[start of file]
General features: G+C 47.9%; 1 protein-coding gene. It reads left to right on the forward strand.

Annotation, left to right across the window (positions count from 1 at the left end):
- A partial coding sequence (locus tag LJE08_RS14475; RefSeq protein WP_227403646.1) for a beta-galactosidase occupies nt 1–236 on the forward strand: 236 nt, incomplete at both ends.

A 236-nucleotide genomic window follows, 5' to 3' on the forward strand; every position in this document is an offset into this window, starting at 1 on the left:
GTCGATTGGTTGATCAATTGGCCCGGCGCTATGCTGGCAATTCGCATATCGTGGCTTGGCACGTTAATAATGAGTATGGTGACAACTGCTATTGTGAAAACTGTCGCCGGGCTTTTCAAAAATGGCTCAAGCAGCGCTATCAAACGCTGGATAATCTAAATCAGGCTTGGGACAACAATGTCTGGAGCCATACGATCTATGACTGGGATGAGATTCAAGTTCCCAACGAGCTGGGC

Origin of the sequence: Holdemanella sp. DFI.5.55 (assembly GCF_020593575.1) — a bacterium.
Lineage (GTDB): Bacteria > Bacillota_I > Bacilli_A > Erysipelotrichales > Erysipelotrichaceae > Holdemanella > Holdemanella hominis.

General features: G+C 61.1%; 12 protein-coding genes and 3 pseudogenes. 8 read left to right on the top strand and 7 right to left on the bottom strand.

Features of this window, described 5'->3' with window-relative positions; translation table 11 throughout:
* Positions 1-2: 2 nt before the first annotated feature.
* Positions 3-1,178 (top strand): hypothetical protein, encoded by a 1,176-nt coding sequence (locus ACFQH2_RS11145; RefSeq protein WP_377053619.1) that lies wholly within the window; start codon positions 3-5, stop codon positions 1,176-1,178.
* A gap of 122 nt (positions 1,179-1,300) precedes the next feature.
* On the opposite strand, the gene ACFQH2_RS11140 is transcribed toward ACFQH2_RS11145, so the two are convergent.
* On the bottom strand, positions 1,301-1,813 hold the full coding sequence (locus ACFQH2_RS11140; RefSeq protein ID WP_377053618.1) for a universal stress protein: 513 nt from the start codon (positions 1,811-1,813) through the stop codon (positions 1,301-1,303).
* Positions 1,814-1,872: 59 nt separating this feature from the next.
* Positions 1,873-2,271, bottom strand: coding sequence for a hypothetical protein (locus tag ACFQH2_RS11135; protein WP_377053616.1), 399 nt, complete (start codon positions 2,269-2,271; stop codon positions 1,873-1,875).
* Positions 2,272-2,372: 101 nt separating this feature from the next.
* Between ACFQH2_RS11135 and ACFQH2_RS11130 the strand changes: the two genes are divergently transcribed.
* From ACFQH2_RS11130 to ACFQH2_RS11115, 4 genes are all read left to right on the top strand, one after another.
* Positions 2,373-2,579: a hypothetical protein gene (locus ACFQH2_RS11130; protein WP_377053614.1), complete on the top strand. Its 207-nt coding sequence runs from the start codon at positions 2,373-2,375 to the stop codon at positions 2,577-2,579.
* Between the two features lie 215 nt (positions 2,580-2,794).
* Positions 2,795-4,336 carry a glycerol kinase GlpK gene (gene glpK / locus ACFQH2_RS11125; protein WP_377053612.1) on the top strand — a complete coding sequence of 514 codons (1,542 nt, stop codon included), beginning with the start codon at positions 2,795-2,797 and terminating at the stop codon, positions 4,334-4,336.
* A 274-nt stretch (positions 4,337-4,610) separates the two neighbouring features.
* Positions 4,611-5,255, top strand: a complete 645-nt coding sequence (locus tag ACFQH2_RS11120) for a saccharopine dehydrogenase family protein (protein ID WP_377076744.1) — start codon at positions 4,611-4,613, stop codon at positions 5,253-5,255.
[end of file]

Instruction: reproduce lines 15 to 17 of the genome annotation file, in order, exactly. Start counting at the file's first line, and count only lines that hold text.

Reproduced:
* Positions 1,814-1,872: 59 nt separating this feature from the next.
* Positions 1,873-2,271, bottom strand: coding sequence for a hypothetical protein (locus tag ACFQH2_RS11135; protein WP_377053616.1), 399 nt, complete (start codon positions 2,269-2,271; stop codon positions 1,873-1,875).
* Positions 2,272-2,372: 101 nt separating this feature from the next.